Battle Group centre, the Danish Battalion. are focussed on the town of Gereshk. It continues to be probably the most thriving commercial area within Helmand. The security inside the town itself is largely delivered through Afghans and the predominant ISAF responsibility is in providing a patrol base ring of security to the south in Spin Majid and into the upper Gereshk valley into patrol bases Keenan, Sandford and Armadillo.

Those have been quite successful with a number of counter IED operations and a number finds, and by finds I don't just mean that they find these things and tuck them away, when you find an IED then that gives you the opportunity to exploit the IED and you start building your intelligence and target the networks, which of course are at the very heart of what we're trying to do in that area.

The only other point is the importance of freedom of movement along Highway One that has been given to the US Stryker Force with its mobile and highly technical capabilities. That alleviates the task of the Battle Group Centre and allows them to focus on providing the security for Gereshk town, which is its main effort.

Babaji is a result of operation Panthers Claw. After quite a difficult start the permanence of the bases that the Coldstream Guards are establishing there is starting to have an effect on the people, and you're starting to see more support for the Afghan/ISAF patrol bases than previously. People are starting to return to normality in quite an obvious way. There are less incidents in the Babaji AO than any other AO in Taskforce Helmand.

The other thing of note there is a road build which is happening between Gereshk and straight through the green zone of Babaji, about a nine kilometre route. That is being done by a local contractor with Royal Engineers support. There's about 40 locals being employed on it, they're hoping to get it up to about 200 locals employed on it. It's making about 800 metres a week and is estimated to take up about three months to complete. And that's something which is again important in the freedom of movement piece, because if you live in Gereshk and you're trying to get to Lashkar Gah you often have to go all the way down Highway One and all the way down 601 to get there. So, that will actually improve the sort of connectivity within central Helmand which is key to freedom of movement.

President Karzai visited on the 2nd of January into Lashkar Gah. He was due to go when the Prime Minister visited a couple of weeks before that, but was unable to make it to Lashkar Gah because of weather, much to the disappointment of the provincial government. That visit was the first time he's been there for two years, and is viewed as a considerable success by the provincial government which is good news. Also, the security for that was coordinated by the OCCP which is a joint coordination base, part of Police Headquarters just outside of the Lashkar Gah base. And that is a combined ANP, ANA, ISAF commander control facility who actually conducted all the security for it, and the only security scare was some sort of very sporadic and ineffective firing some way out because of the success of that security operation.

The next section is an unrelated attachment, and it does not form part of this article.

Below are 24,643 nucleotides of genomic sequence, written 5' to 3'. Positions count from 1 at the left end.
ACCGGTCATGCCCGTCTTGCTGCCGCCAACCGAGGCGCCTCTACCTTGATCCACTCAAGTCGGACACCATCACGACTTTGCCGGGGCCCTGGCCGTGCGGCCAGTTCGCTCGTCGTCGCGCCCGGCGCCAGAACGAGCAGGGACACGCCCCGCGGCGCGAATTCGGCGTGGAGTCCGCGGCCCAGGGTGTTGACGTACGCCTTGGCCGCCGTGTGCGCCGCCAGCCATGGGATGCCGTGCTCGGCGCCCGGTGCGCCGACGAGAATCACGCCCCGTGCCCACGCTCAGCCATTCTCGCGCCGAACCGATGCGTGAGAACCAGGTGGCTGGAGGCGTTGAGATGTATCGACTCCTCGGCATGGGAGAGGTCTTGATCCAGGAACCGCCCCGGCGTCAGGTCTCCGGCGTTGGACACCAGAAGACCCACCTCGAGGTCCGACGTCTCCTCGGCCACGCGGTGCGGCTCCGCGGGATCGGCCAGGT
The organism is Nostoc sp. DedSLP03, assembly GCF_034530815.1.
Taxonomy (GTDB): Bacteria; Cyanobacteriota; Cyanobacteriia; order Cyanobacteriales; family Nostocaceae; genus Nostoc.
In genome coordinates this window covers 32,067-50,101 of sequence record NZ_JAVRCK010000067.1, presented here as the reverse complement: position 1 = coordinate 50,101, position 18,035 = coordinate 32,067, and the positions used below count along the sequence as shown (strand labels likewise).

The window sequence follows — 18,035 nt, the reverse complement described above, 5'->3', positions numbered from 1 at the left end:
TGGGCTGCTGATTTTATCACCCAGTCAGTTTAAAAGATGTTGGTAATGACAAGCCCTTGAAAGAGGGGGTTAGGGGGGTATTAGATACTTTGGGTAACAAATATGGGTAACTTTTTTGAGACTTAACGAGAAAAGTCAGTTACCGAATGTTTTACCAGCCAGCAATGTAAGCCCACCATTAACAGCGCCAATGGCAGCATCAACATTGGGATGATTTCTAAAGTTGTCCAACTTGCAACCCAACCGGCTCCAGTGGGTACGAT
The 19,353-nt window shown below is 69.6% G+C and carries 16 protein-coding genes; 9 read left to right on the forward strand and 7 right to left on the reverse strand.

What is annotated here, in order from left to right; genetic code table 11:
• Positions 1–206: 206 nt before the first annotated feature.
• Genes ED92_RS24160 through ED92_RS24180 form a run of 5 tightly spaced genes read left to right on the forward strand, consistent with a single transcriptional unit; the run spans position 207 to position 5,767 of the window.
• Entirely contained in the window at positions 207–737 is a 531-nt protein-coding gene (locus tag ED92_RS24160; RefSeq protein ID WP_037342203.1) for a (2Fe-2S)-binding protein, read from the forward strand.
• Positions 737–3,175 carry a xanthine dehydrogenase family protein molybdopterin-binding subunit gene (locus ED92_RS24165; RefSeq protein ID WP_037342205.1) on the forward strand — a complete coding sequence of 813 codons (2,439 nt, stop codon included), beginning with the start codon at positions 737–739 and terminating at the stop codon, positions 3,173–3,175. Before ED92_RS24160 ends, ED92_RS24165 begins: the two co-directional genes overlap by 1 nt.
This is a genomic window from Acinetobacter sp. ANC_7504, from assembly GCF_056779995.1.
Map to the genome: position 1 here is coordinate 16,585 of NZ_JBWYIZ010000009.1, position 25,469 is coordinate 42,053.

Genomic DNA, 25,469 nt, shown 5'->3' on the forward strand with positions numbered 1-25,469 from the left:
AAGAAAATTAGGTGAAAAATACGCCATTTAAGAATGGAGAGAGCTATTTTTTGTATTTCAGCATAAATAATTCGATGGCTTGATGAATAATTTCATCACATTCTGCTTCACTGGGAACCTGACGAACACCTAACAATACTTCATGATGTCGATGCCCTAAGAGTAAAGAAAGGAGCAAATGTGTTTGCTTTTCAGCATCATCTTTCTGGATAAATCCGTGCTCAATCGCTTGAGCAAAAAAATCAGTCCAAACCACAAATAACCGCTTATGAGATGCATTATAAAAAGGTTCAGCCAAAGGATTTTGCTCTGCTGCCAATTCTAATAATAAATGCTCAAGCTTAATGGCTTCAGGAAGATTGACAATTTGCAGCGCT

The Helmand plan went live on the 1st of January. It's a much more theatre provincial driven thing. It's been signed off by Governor Mangal as the principal signatory, but also the two security – ISAF security, i.e. Larry Nicholson, the one star USMC, James Cowan, the one star Brit and the head of the PRT have jointly signed that. And that charts the progress and the plan and the priorities for the governance of reconstruction and development piece for the next year, and I think it's a real move forward because of the in theatre ownership, because frankly that's where it needs to be.

The ANP Training Centre is going well. The first 150 graduates are there and they graduate on the 28th of January and will be sent out to bolster the ANP effort across Helmand. The Royal Welsh, i.e. the surge force, are now complete, have been for some time, and were involved at company level in Operation Tor Chapar. The remainder of them are involved in partnering the three additional ANA companies that have arrived in the last three weeks in Tushu Rabat, which is the ANA base in this area here, in anticipation of partnered security operations in the future.

Sangin, as we know,  has been the most difficult and the most challenging place in Helmand. Why is that so? Firstly, it is absolutely contested by the Taliban and the direction that comes from Taliban senior leadership has targeted Sangin as a place where they want to take on ISAF forces. It is an important population centre. There are the tribal enmities  which are absolutely key, and without the Alizai/Alakozai/Ishaqzai frictions, frankly you can't get under the skin of the problem in Sangin. To put this politely: they're quite a simple, rural, rudimentary peasantry up there. The population in central Helmand, which have been touched by international aid for some time through the irrigation projects, have seen a lot more. In the Sangin valley, they're as deeply traditional tribal and rural as you can get. And that means that they've got quite a low start point in terms of capacity.

It's a narcotics area. In 2005, it was the principal narcotics bazaar in Northern Helmand. To the north is a lot of poppy and narcotic production facility. And it's a key transit area,  it's a very important crossroads. It's been used by insurgents and drug traffickers for a long time, and therefore it's contested.